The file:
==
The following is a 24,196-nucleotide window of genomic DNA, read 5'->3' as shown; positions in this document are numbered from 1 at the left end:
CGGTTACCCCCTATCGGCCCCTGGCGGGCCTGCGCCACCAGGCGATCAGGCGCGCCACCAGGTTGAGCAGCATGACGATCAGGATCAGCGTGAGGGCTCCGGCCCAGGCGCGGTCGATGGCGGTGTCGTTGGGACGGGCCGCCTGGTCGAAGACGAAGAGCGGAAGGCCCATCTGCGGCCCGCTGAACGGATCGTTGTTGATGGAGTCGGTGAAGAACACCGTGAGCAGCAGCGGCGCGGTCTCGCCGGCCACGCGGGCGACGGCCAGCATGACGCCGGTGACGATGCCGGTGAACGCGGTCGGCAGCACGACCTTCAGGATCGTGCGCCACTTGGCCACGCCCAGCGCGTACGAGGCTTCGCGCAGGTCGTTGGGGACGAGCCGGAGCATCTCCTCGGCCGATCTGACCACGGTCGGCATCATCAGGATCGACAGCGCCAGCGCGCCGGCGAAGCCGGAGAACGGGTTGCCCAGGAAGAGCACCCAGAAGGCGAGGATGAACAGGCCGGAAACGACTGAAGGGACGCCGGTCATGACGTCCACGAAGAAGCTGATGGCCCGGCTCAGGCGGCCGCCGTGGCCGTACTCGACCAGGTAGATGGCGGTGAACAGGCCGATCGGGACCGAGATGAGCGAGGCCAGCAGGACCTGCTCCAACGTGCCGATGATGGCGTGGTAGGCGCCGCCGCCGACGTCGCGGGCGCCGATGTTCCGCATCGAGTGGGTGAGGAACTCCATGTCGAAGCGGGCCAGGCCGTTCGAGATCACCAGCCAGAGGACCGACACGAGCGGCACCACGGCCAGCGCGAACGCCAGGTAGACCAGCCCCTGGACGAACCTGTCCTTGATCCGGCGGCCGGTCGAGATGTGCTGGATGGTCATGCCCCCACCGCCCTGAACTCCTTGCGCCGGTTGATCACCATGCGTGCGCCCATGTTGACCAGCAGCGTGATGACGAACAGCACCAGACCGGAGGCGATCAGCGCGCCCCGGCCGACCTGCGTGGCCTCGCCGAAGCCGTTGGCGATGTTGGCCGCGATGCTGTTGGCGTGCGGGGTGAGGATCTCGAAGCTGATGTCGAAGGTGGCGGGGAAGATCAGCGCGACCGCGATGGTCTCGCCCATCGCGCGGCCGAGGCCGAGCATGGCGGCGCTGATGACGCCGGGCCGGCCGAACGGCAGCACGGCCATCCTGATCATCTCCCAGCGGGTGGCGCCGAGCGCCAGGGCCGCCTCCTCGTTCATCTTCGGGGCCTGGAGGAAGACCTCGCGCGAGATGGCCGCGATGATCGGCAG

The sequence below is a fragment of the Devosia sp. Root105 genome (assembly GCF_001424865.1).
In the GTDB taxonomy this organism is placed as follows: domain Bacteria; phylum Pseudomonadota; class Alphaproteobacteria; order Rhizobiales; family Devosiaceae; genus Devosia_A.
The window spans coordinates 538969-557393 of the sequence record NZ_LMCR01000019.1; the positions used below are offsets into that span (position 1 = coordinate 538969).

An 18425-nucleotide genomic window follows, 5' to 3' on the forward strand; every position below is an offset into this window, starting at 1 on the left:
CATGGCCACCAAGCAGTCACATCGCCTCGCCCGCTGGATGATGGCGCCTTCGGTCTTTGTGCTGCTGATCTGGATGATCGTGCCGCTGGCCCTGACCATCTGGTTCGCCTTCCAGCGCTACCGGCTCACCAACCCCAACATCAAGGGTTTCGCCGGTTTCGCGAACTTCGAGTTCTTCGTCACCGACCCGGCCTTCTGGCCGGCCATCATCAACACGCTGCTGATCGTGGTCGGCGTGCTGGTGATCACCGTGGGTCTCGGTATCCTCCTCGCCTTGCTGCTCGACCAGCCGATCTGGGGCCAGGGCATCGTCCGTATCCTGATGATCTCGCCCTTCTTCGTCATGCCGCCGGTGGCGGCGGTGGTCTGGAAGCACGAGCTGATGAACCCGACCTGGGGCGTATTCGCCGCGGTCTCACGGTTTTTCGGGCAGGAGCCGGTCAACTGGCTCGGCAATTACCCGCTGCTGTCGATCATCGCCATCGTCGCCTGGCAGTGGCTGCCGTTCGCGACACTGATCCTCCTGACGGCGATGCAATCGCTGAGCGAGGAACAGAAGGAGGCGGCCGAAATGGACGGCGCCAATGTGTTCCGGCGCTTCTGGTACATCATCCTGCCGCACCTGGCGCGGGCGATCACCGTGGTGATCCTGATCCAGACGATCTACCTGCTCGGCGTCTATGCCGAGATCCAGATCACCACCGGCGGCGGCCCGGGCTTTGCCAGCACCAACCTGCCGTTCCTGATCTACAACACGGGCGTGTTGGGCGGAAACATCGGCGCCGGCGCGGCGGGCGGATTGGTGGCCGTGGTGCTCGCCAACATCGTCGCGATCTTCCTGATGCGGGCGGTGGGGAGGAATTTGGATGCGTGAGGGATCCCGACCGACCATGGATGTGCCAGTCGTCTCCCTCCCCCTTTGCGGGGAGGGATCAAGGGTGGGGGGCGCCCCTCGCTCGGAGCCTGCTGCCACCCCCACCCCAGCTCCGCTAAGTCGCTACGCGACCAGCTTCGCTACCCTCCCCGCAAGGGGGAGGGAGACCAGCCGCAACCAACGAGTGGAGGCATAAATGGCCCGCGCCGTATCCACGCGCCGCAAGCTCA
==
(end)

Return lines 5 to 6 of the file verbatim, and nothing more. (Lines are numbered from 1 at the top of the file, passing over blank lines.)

The window spans coordinates 538969-557393 of the sequence record NZ_LMCR01000019.1; the positions used below are offsets into that span (position 1 = coordinate 538969).

An 18425-nucleotide genomic window follows, 5' to 3' on the forward strand; every position below is an offset into this window, starting at 1 on the left: